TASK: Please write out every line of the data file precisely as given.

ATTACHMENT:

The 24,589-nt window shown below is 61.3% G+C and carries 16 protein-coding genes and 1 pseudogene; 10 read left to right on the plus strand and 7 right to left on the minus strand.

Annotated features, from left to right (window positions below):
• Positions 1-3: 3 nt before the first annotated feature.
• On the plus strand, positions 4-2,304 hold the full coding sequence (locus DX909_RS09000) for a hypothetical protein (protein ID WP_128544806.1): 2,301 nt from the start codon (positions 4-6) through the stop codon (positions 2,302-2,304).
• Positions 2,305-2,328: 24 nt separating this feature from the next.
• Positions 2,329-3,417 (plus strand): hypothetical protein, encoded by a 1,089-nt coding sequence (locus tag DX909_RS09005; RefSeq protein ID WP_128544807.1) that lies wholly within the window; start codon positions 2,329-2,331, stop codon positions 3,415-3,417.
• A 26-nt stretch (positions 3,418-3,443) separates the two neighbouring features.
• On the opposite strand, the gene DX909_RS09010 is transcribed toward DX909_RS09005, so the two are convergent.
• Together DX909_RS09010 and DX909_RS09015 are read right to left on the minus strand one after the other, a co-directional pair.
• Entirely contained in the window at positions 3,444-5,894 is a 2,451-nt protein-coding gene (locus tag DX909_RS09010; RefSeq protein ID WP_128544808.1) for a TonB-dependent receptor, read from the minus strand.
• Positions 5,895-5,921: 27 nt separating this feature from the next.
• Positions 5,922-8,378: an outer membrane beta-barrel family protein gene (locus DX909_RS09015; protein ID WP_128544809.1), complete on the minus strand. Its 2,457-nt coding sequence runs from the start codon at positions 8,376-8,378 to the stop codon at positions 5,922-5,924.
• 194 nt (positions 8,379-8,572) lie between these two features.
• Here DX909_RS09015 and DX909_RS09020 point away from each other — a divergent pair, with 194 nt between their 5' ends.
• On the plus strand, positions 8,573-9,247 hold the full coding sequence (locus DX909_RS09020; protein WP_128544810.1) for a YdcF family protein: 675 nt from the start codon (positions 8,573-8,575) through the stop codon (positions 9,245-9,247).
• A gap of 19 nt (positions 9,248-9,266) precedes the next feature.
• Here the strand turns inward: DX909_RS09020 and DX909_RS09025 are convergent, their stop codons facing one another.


The 24,589-nt window shown below is 61.3% G+C and carries 16 protein-coding genes and 1 pseudogene; 10 read left to right on the plus strand and 7 right to left on the minus strand.

Annotated features, from left to right (window positions below):
• Positions 1-3: 3 nt before the first annotated feature.
• On the plus strand, positions 4-2,304 hold the full coding sequence (locus DX909_RS09000) for a hypothetical protein (protein ID WP_128544806.1): 2,301 nt from the start codon (positions 4-6) through the stop codon (positions 2,302-2,304).
• Positions 2,305-2,328: 24 nt separating this feature from the next.
• Positions 2,329-3,417 (plus strand): hypothetical protein, encoded by a 1,089-nt coding sequence (locus tag DX909_RS09005; RefSeq protein ID WP_128544807.1) that lies wholly within the window; start codon positions 2,329-2,331, stop codon positions 3,415-3,417.
• A 26-nt stretch (positions 3,418-3,443) separates the two neighbouring features.
• On the opposite strand, the gene DX909_RS09010 is transcribed toward DX909_RS09005, so the two are convergent.
• Together DX909_RS09010 and DX909_RS09015 are read right to left on the minus strand one after the other, a co-directional pair.
• Entirely contained in the window at positions 3,444-5,894 is a 2,451-nt protein-coding gene (locus tag DX909_RS09010; RefSeq protein ID WP_128544808.1) for a TonB-dependent receptor, read from the minus strand.
• Positions 5,895-5,921: 27 nt separating this feature from the next.
• Positions 5,922-8,378: an outer membrane beta-barrel family protein gene (locus DX909_RS09015; protein ID WP_128544809.1), complete on the minus strand. Its 2,457-nt coding sequence runs from the start codon at positions 8,376-8,378 to the stop codon at positions 5,922-5,924.
• 194 nt (positions 8,379-8,572) lie between these two features.
• Here DX909_RS09015 and DX909_RS09020 point away from each other — a divergent pair, with 194 nt between their 5' ends.
• On the plus strand, positions 8,573-9,247 hold the full coding sequence (locus DX909_RS09020; protein WP_128544810.1) for a YdcF family protein: 675 nt from the start codon (positions 8,573-8,575) through the stop codon (positions 9,245-9,247).
• A gap of 19 nt (positions 9,248-9,266) precedes the next feature.
• Here the strand turns inward: DX909_RS09020 and DX909_RS09025 are convergent, their stop codons facing one another.